The Federal Register is a daily journal of federal government activity that includes presidential documents, proposed and final rules, and public notices. It is a common measure of an administration’s regulatory activity.
From March 22 through March 26—the tenth week of the Biden administration—the Federal Register grew by 1,214 pages for a year-to-date total of 16,282 pages. During the same period of the Trump administration in 2017, the Federal Register grew by 988 pages for a year-to-date total of 16,100 pages.
The Federal Register hit an all-time high of 95,894 pages in 2016.
This week’s Federal Register featured the following 544 documents:
• 410 notices
• five presidential documents
• 68 proposed rules
• 61 final rules
No proposed or final rules were deemed significant under E.O. 12866—defined by the potential to have large impacts on the economy, environment, public health, or state or local governments. Significant actions may also conflict with presidential priorities or other agency rules. The Biden administration has issued 10 significant proposed rules and five significant final rules as of March 26.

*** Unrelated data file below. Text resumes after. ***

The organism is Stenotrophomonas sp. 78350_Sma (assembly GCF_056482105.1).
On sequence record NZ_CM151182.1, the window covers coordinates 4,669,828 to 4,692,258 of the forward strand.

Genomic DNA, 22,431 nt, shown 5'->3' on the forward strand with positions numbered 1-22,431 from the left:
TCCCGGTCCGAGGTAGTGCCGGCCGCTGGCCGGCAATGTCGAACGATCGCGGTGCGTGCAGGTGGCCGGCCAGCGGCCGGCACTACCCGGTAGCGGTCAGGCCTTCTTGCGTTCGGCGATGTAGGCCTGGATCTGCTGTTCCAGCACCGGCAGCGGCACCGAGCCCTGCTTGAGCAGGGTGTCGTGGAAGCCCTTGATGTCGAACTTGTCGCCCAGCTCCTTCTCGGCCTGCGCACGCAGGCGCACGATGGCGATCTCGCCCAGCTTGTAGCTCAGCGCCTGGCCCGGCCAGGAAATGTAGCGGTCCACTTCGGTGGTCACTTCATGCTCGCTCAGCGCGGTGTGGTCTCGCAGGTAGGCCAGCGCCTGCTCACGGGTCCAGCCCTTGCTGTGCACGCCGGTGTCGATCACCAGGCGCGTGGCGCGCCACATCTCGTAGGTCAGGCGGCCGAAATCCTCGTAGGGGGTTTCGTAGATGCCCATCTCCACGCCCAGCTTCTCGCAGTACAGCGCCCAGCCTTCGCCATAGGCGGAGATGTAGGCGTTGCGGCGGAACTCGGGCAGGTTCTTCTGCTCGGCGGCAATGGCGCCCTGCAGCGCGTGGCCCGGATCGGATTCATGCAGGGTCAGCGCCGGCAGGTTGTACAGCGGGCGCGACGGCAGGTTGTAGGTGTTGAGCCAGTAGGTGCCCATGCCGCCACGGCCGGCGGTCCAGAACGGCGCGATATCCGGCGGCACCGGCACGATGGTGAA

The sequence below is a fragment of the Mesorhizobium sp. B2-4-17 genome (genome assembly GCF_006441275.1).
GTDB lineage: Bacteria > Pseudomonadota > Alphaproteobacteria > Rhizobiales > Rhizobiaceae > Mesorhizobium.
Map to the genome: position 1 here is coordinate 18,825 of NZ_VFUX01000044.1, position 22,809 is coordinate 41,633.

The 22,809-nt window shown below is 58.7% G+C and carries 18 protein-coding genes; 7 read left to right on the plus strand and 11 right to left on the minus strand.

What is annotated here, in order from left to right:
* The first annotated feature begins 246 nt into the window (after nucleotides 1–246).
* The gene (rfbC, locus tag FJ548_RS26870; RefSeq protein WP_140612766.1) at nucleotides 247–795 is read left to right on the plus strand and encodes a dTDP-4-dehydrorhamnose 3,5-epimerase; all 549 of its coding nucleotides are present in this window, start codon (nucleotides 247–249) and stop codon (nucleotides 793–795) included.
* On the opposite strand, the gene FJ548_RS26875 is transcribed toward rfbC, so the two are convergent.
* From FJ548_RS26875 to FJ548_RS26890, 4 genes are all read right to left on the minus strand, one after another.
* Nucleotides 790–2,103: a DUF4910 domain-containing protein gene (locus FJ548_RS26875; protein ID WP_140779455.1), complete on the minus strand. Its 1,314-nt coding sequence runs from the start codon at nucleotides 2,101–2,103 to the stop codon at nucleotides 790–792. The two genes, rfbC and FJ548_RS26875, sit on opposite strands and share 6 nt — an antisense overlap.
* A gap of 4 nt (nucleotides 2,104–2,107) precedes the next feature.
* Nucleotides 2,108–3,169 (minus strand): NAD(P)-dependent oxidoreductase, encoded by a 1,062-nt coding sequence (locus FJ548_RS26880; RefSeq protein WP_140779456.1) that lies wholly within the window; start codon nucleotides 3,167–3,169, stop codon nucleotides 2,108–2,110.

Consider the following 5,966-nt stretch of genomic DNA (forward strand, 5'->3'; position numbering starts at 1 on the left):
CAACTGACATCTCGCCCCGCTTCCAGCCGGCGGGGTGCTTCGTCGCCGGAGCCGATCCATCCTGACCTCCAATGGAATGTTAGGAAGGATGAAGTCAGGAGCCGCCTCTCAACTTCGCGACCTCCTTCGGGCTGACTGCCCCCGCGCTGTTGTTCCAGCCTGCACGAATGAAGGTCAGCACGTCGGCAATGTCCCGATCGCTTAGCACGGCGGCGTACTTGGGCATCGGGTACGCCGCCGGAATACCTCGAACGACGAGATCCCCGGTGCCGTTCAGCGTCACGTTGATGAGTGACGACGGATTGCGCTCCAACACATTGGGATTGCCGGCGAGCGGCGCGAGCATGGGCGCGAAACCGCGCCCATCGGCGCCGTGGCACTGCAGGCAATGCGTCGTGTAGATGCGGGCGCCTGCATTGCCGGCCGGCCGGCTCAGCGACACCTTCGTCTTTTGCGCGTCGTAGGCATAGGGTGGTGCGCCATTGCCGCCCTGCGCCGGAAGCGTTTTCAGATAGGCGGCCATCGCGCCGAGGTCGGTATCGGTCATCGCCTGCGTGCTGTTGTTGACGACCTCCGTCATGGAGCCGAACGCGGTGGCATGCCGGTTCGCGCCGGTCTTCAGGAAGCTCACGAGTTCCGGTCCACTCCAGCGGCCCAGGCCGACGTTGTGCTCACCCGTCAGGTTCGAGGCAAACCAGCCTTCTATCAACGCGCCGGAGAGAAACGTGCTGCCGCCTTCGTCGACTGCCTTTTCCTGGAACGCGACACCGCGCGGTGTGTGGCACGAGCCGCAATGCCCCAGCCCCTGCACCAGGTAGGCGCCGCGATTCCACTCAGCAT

Ballotpedia maintains page counts and other information about the _Federal Register_ as part of its Administrative State Project. The project is a neutral, nonpartisan encyclopedic resource that defines and analyzes the administrative state, including its philosophical origins, legal and judicial precedents, and scholarly examinations of its consequences. The project also monitors and reports on measures of federal government activity.
Click here to find more information about weekly additions to the Federal Register in 2019, 2018, and 2017: https://ballotpedia.org/Changes_to_the_Federal_Register
Click here to find yearly information about additions to the _Federal Register_ from 1936 to 2018: https://ballotpedia.org/Historical_additions_to_the_Federal_Register,_1936-2018